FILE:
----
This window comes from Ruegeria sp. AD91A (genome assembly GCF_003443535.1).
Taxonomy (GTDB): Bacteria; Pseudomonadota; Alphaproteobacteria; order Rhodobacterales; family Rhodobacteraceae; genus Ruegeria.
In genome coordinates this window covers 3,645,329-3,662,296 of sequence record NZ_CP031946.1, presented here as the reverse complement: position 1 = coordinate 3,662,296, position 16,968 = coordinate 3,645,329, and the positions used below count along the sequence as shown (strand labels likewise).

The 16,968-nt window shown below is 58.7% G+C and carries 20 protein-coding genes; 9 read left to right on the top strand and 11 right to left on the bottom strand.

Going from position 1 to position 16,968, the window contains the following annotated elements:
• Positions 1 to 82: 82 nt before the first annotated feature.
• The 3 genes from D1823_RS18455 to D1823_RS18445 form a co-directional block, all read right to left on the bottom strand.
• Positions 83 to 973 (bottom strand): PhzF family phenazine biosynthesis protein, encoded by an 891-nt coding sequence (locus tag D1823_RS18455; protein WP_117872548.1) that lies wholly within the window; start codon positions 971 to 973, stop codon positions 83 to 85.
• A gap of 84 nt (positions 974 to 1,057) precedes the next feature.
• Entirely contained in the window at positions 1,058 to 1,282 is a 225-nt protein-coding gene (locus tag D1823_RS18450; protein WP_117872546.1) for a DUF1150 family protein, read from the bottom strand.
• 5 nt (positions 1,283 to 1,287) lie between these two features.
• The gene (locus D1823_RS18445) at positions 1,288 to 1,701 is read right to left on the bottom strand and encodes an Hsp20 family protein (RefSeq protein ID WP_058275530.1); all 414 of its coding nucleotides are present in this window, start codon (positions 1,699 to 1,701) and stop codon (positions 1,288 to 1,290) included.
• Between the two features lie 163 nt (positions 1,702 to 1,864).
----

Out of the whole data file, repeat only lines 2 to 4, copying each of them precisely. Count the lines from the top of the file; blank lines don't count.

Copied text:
Taxonomy (GTDB): Bacteria; Pseudomonadota; Alphaproteobacteria; order Rhodobacterales; family Rhodobacteraceae; genus Ruegeria.
In genome coordinates this window covers 3,645,329-3,662,296 of sequence record NZ_CP031946.1, presented here as the reverse complement: position 1 = coordinate 3,662,296, position 16,968 = coordinate 3,645,329, and the positions used below count along the sequence as shown (strand labels likewise).

The 16,968-nt window shown below is 58.7% G+C and carries 20 protein-coding genes; 9 read left to right on the top strand and 11 right to left on the bottom strand.